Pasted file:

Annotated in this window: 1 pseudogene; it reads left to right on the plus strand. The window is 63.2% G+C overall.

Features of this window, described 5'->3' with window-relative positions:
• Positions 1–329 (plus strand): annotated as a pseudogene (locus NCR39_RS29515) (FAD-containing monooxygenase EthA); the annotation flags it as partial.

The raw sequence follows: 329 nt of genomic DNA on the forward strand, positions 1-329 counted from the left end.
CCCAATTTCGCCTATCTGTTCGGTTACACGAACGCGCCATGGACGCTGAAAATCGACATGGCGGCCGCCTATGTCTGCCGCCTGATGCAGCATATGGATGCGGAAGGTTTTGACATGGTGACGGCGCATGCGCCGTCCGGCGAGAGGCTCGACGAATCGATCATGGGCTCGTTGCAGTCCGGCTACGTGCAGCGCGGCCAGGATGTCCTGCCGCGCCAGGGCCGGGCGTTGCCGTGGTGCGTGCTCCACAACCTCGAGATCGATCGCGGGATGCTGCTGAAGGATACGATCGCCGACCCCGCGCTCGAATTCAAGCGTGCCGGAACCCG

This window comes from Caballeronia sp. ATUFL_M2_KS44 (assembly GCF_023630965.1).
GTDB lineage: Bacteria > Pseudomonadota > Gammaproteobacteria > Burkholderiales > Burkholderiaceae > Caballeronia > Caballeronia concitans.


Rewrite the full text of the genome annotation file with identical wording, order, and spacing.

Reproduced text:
Annotated in this window: 1 pseudogene; it reads left to right on the plus strand. The window is 63.2% G+C overall.

Features of this window, described 5'->3' with window-relative positions:
• Positions 1–329 (plus strand): annotated as a pseudogene (locus NCR39_RS29515) (FAD-containing monooxygenase EthA); the annotation flags it as partial.

The raw sequence follows: 329 nt of genomic DNA on the forward strand, positions 1-329 counted from the left end.
CCCAATTTCGCCTATCTGTTCGGTTACACGAACGCGCCATGGACGCTGAAAATCGACATGGCGGCCGCCTATGTCTGCCGCCTGATGCAGCATATGGATGCGGAAGGTTTTGACATGGTGACGGCGCATGCGCCGTCCGGCGAGAGGCTCGACGAATCGATCATGGGCTCGTTGCAGTCCGGCTACGTGCAGCGCGGCCAGGATGTCCTGCCGCGCCAGGGCCGGGCGTTGCCGTGGTGCGTGCTCCACAACCTCGAGATCGATCGCGGGATGCTGCTGAAGGATACGATCGCCGACCCCGCGCTCGAATTCAAGCGTGCCGGAACCCG

This window comes from Caballeronia sp. ATUFL_M2_KS44 (assembly GCF_023630965.1).
GTDB lineage: Bacteria > Pseudomonadota > Gammaproteobacteria > Burkholderiales > Burkholderiaceae > Caballeronia > Caballeronia concitans.